Information flows can be small and continuous or large and discrete, and various types of investors react differently to each signal. For signals with the same cumulative stock price effect, rational investors process all information promptly whereas frog-in-the-pan investors prove less responsive to continuous information. Despite this delay, momentum is stronger for stocks displaying low information discreteness.
The authors examine the unique predictions of the frog-in-the-pan (FIP) hypothesis, which postulates a link between investor attention and momentum. The foundation of their hypothesis is a two-period illustrative model that portrays two types of investors: rational and FIP. The authors demonstrate that FIP investors underreact to information that arrives continuously and in small amounts because of the presence of a lower attention constraint, k, which represents a threshold that must be met before information is factored into a stock’s price. This delay results in a reduced short-term price impact but a stronger long-term effect. Over a six-month period, momentum increased from –2.07% in the discrete information portfolio to 5.94% in the continuous information portfolio, even after the authors adjusted for risk.
How Is This Research Useful to Practitioners?
The view of the economy as being composed of two types of agents is a blow to the idea of efficient markets. Rational investors do not have an attention constraint and process all signals immediately, whereas FIP investors are influenced by the FIP hypothesis. For FIP investors, signals that are initially apparent and whose absolute values are below k are processed later, at a point when the signals are of sufficient magnitude (i.e., above k) that they provoke an action. Not surprisingly, the result is that each agent is valuing the stock differently at different points in time, with his or her respective demands determining the stock price. Although the existing literature recognizes the presence of an upper limit on the quantity of company information that investors can absorb, the introduction of a lower boundary is novel.
In the FIP model, momentum originates from the truncation of small signals below the k threshold, provided the signals are of the same sign (positive/negative) as the total period return. Furthermore, a higher k parameter implies that FIP investors are more likely to truncate signals and delay their incorporation into the stock price, leading to increased momentum. Encouragingly, information discreteness (ID) is equally adept at explaining the momentum of past winners and that of past losers. But the authors do find momentum to be weaker among stocks with high media coverage, where information is large and discrete (i.e., low ID) and thus promptly accounted for.
The authors’ work adds to the growing limited-attention literature that recognizes the need for information to attract investor attention. Although prior researchers have acknowledged that the quantity of information influences stock prices, they have not distinguished between the continuous and discrete arrival of information, which is the focus of the authors’ work. Finally, the authors’ conclusions complement the nascent literature in which the media’s role in asset pricing is explored.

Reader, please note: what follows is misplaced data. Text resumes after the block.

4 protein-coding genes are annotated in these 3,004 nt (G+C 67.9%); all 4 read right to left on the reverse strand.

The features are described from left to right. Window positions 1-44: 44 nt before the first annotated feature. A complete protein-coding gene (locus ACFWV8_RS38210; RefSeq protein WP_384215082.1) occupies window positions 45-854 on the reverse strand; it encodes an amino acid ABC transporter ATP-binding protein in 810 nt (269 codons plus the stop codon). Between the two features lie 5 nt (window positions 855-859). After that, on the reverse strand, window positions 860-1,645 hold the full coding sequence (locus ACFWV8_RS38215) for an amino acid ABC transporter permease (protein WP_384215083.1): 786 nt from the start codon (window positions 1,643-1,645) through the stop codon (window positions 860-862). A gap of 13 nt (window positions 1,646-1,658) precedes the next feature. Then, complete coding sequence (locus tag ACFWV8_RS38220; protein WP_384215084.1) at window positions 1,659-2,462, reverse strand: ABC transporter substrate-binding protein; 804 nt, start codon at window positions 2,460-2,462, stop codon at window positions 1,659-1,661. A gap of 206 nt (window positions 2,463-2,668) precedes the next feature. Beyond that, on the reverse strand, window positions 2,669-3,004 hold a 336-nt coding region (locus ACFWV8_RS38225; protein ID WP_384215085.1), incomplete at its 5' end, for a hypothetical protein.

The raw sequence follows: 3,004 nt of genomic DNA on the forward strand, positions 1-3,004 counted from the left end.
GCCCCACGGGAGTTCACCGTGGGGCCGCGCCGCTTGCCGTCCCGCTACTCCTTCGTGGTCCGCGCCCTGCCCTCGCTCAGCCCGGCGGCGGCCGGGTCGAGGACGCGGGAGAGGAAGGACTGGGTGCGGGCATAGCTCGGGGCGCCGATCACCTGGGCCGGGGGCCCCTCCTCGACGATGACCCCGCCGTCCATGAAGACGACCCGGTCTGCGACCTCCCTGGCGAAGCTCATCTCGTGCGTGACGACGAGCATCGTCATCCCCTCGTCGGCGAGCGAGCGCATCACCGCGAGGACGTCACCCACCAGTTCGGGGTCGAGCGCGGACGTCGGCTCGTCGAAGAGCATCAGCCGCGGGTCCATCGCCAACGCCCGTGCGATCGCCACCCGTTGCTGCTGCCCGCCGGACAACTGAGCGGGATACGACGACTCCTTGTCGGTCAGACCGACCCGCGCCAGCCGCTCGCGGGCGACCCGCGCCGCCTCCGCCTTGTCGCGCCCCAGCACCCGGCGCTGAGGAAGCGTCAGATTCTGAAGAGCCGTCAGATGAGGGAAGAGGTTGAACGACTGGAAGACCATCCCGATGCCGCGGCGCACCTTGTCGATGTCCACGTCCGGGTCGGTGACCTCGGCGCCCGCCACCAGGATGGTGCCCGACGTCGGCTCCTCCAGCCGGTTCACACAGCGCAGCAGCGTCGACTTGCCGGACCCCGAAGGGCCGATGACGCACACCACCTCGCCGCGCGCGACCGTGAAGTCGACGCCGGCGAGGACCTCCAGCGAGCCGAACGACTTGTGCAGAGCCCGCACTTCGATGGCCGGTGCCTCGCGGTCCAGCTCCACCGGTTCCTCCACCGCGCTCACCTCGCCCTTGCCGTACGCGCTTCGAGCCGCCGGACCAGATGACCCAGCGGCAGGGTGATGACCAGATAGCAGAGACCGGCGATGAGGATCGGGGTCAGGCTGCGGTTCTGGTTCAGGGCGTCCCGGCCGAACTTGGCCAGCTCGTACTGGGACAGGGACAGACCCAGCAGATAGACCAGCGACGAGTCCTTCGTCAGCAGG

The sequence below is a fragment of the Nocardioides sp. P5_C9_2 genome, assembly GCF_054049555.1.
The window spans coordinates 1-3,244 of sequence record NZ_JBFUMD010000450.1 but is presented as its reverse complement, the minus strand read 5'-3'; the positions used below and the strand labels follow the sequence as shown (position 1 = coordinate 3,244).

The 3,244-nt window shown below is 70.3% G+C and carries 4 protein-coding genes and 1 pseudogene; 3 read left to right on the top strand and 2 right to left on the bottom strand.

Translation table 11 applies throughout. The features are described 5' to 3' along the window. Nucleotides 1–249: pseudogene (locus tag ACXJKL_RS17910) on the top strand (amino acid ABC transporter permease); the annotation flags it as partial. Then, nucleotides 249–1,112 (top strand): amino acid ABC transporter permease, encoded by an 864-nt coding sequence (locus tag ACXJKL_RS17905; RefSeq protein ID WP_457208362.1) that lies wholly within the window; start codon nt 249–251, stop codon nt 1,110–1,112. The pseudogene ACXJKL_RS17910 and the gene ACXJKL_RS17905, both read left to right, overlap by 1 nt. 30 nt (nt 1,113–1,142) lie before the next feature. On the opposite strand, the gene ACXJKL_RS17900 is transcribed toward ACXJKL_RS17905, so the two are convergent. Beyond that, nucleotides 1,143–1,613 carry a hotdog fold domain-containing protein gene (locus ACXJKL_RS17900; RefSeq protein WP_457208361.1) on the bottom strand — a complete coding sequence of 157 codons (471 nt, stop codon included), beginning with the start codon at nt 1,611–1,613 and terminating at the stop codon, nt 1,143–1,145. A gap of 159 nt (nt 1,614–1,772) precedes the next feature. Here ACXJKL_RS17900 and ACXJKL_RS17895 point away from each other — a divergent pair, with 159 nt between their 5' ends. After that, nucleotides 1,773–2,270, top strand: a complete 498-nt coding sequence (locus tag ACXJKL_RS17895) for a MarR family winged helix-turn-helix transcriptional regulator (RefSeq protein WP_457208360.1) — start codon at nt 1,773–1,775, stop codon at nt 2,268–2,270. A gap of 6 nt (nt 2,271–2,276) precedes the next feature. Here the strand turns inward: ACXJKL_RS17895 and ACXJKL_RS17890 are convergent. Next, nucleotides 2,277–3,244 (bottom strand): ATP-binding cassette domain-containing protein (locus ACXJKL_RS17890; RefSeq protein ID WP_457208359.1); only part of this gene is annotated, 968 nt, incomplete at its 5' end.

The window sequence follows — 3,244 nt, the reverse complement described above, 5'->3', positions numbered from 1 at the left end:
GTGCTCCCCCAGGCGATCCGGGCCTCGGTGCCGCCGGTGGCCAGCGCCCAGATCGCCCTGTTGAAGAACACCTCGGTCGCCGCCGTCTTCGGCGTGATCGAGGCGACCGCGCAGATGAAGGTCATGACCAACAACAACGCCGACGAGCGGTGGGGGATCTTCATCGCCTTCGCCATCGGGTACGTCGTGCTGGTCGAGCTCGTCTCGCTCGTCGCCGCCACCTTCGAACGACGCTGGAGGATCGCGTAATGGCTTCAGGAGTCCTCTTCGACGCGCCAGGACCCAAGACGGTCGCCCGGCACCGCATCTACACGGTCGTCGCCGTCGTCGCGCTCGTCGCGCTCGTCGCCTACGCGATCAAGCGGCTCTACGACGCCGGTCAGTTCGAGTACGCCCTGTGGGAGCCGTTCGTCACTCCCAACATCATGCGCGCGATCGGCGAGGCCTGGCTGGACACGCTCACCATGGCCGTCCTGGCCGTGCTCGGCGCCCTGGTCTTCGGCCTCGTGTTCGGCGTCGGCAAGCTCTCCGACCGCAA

How Did the Authors Conduct This Research?
The authors obtain return data for active companies from the Center for Research in Security Prices (CRSP) and firm-level accounting data from Compustat. Firms with negative book values are eliminated. Starting dates for the sample period range from 1927 to 1992 (the analysis covers firms through 2007), depending on the availability of firm data. Data on media coverage are obtained from Factiva.
To create a proxy for information discreteness, the authors construct a two-period descriptive model that assumes the existence of two types of investors: rational and FIP. FIP investors are assumed to have a minimum attention threshold, k, below which firm information is processed gradually over time. It is this truncation of a firm’s signals that is the source of the momentum.
The base-case ID proxy for a firm is determined by subtracting the percentage of positive daily returns from the percentage of negative daily returns for the sample period multiplied by the sign of a firm’s cumulative period return over the previous 12 months. The authors control for the magnitude of returns by equally weighting each return. Scores range from +1 to –1, with negative ID scores representing continuous information and positive ID scores representing discrete information. Derivatives of the base-case model are used to control for the magnitude of daily returns and the impact of zero-return days.
The authors present exhaustive evidence to confirm that the FIP hypothesis links investor attention to momentum. For example, they conduct tests for risk, tax-motivated transactions, turnover, idiosyncratic volatility, analyst coverage, and return consistency as well as several regressions that control for an array of firm characteristics (e.g., size, book to market). All tests confirm that intra-period returns remain an important predictor of price momentum.
I am impressed with the authors’ capacity for developing quantitative measures that proxy for investor behavior. The obvious one is the thrust of the research—the k factor proxy for investor limited attention—but there are others: investors’ indifference to disconfirming company information, which proxies for prolonged momentum, and investors who are more likely to initiate sell orders for previous winners than previous losers, which proxies for the disposition effect. To me, investor underreaction to select stimuli is an area with much potential.